One student asked how the dislike for Nkrumah was so easy mended and returned him to a hero? Our guide explained that Western proganda depicted Nkrumah falsely as a dictator, rather than someone fighting hard for Africa’s freedom from western domination. After his death, the proganda died down and people were able to reflect on all that Nkrumah truly did for Ghana and Africa.

After the Mausoleum, we toured a museum filled with artifacts from Nkrunah’s life, such as pictures, books, and clothing. We also met the director of the site, who is from the Tamale and a Dagomba as Abdulai and he told us to enjoy our time and the rich culture of Ghana. On our way out of the memorial site, Abdulai pointed to an extremely tall and skinny tree that was planted in the site by the president of Zimbabwe in 2007, Robert Mugabe. He explained that this was the “tree that never died” because every time it appears to die, it always came back to life. This is symbolic of Nkrumah’s  life as his legacy is resilient to those who attempt to destroy him.

On the bus to our next stop— the Artist Alliance Gallery—Abdulai reminded us to be analytical, synthesize and ask questions about what we were learning and seeing. We arrived at the gallery and met the owner’s son who was born in Ghana but moved to the U.S at age 26 and lived there for 20 years. He recently returned to Ghana to help his father with this gallery. He spoke at length about the different artists and how the gallery was meant to capture the “Breath of West Africa”. During his tour of the gallery, he talked about the Kente cloth, and different artifacts. Abdulai asked him if they were any art or artifacts in this gallery related to slavery. He first replied “no”, and thinking about it explained that slavery was an emotional subject that he didn’t like to think or talk about. This was our first encounter with one of the many silences that surround our study as the legacy of slavery in Ghana is difficult and emotional. Abdulai pointed out that the silences and absences can teach us just as much as the presences. Why people don’t engage with or are silent about our past experience with slavery? The question is, is it only emotional, or shame or what society will judge one for our complicity? Or  that we have moved on or now focused on what brings practical results such as tourism slavery and the like? These are questions the class will grapple with as we journey to the north, where most of the slave came from.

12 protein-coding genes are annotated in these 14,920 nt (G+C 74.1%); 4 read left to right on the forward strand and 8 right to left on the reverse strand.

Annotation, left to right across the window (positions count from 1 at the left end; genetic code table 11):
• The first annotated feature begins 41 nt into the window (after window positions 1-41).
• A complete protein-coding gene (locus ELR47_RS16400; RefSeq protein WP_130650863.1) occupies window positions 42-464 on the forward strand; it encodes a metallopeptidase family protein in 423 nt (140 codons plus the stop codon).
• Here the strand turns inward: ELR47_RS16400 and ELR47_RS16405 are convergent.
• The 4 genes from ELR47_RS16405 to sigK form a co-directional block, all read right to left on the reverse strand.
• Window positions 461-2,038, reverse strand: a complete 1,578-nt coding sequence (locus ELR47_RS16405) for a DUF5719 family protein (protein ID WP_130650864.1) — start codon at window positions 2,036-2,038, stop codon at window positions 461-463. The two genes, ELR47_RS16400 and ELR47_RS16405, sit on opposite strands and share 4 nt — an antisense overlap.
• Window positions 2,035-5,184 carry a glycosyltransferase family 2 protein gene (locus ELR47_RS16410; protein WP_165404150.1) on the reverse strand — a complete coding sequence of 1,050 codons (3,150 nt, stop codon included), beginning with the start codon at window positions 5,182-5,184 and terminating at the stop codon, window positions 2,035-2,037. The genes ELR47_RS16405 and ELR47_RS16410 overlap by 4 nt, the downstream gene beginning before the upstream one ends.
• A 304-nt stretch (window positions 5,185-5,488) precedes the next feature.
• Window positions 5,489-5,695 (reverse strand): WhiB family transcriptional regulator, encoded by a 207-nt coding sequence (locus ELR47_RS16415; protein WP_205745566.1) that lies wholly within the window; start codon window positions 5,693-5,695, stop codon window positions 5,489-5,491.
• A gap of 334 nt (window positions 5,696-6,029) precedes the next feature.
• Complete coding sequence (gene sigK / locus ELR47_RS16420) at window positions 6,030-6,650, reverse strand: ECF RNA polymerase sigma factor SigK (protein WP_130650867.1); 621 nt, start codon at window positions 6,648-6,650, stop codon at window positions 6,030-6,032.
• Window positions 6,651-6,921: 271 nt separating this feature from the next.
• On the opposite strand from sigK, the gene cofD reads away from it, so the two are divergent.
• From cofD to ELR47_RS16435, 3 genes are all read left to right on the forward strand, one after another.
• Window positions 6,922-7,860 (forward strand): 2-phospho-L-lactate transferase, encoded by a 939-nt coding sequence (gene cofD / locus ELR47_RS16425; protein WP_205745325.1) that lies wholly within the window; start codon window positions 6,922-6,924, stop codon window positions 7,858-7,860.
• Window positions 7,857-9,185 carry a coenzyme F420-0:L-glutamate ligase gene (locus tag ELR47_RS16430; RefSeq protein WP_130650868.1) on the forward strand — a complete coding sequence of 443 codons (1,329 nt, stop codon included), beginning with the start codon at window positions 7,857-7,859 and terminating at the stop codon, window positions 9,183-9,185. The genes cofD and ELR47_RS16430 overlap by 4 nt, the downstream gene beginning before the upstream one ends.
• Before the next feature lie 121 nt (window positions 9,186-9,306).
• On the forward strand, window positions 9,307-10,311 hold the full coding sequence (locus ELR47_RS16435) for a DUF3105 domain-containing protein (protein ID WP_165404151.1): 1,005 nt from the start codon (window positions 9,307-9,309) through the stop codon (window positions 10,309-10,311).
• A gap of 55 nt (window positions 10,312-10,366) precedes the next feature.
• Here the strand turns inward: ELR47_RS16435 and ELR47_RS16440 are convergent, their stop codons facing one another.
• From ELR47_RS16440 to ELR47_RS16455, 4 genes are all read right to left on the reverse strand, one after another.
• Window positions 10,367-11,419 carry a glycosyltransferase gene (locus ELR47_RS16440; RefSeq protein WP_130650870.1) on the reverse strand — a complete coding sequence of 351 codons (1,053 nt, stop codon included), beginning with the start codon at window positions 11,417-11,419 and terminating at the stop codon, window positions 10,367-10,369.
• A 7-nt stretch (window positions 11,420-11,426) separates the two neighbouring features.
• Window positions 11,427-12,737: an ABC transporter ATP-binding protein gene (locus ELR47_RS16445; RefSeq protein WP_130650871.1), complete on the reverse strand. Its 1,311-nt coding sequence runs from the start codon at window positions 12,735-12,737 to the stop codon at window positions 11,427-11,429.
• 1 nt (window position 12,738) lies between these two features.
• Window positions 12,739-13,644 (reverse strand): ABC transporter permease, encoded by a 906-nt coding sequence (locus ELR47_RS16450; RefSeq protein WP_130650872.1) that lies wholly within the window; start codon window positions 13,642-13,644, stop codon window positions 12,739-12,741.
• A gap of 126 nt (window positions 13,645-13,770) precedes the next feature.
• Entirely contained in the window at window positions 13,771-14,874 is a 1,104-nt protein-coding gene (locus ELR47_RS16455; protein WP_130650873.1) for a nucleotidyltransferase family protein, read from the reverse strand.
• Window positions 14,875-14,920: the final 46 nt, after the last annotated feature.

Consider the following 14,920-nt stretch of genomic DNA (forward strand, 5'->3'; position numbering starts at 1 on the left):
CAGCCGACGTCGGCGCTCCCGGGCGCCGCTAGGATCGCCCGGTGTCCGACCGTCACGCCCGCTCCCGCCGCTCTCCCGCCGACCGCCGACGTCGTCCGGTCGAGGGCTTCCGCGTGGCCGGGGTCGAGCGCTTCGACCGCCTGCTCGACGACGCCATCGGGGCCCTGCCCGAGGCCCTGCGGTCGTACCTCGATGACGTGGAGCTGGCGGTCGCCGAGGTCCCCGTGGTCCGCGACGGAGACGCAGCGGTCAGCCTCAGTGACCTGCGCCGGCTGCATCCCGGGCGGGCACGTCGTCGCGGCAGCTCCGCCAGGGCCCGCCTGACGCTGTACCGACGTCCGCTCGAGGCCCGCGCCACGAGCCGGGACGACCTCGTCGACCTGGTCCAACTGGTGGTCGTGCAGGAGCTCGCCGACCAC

In the gallery, there was one single painting tucked away on the fourth floor that depicted Africans loading other Africans onto a slave boat in shackles. Abdulai noted that the group last year almost completely missed this painting, only discovering it as they were about to leave, as it was so hidden away. This hidden painting can symbolize how the subject of slavery is treated in Ghana, as many Ghanaians never think or talk about it, and many don’t even know that much of Modern Africa is shaped by our slave experience. This was a good reminder for us to not spill our oil, as we could’ve easily moved on from the gallery, forgetting our purpose here.

As we drove to lunch, we briefly touched upon “what a slave is” based on Abdulai’s article “The History of Evil”. We made a distinction between the historical and contemporary slavery. Abdulai emphasized that slavery was a relationship issue and the slave in Roman times was considered a “thing” who had no right to participate in Society (Iddrisu 2017). We thought about how we are all connected to slavery whether our ancestors may have been slaves or slaveowners. With this lesson on our minds, we headed to the Alliance Francaise where we dined on delightful meals of chicken, fish and rice.

Michael, Sarah, Zoe and Heri.